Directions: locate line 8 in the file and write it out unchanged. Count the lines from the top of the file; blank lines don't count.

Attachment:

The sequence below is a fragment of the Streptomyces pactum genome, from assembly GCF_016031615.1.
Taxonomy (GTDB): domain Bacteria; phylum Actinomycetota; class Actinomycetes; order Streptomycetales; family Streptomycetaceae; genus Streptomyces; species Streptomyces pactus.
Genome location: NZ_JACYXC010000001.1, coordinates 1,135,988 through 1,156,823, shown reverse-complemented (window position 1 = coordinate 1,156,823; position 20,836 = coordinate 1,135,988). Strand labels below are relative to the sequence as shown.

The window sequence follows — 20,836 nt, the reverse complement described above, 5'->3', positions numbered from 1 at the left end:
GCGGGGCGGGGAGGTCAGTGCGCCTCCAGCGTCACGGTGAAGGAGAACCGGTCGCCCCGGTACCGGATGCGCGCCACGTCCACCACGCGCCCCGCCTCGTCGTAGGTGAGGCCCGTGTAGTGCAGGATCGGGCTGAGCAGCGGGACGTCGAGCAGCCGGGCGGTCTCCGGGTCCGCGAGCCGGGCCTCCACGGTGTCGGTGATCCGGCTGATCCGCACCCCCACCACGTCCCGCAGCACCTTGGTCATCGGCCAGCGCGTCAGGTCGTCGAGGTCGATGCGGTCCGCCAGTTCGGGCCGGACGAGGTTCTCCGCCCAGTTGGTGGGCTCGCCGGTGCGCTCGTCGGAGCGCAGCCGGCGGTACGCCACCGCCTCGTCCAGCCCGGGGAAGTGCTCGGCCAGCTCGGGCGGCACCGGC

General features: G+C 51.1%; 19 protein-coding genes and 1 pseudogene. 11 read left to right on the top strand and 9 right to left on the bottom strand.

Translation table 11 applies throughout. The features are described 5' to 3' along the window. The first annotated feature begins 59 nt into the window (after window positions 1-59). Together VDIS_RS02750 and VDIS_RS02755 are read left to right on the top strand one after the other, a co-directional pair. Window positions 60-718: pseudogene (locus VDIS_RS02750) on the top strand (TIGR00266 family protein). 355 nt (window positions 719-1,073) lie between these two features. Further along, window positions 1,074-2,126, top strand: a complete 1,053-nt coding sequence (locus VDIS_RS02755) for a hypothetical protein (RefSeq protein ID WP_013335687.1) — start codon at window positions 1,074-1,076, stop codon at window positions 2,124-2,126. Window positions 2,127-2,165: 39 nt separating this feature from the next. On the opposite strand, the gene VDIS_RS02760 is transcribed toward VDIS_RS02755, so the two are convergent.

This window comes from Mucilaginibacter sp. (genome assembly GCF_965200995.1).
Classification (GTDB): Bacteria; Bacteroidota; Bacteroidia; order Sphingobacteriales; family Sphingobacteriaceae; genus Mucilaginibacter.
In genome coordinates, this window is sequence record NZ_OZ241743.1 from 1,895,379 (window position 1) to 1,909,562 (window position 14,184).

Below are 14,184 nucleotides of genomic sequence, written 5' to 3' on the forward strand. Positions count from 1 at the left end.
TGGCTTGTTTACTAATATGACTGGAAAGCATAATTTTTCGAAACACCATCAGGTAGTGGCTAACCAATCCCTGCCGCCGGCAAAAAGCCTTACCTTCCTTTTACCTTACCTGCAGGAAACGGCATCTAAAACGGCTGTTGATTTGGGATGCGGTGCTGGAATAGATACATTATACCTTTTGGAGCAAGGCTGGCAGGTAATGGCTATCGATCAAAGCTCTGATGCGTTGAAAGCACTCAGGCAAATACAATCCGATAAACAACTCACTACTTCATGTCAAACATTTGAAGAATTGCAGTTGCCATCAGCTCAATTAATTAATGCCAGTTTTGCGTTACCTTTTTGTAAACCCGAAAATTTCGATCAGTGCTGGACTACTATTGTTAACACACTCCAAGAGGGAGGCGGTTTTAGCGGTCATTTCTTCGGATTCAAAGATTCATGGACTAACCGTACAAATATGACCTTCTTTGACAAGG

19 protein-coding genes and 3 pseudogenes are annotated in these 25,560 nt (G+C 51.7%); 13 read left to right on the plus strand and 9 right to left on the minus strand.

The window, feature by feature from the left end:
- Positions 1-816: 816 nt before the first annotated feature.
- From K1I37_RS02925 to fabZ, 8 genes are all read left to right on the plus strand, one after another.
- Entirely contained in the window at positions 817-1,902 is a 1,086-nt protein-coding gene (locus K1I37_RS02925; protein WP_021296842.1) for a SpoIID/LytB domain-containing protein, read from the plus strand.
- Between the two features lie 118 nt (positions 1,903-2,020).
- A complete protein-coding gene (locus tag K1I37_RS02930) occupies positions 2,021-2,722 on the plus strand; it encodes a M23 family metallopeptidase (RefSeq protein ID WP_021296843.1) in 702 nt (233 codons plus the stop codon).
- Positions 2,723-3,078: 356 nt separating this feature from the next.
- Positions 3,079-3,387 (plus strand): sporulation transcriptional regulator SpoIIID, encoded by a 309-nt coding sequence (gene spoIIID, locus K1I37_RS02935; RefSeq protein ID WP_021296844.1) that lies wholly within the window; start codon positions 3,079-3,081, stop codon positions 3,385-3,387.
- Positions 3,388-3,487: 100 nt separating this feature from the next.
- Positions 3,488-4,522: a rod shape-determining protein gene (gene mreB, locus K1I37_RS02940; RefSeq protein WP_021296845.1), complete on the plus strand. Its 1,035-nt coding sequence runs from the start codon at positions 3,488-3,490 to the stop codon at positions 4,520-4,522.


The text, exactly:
This window comes from Mucilaginibacter sp. (genome assembly GCF_965200995.1).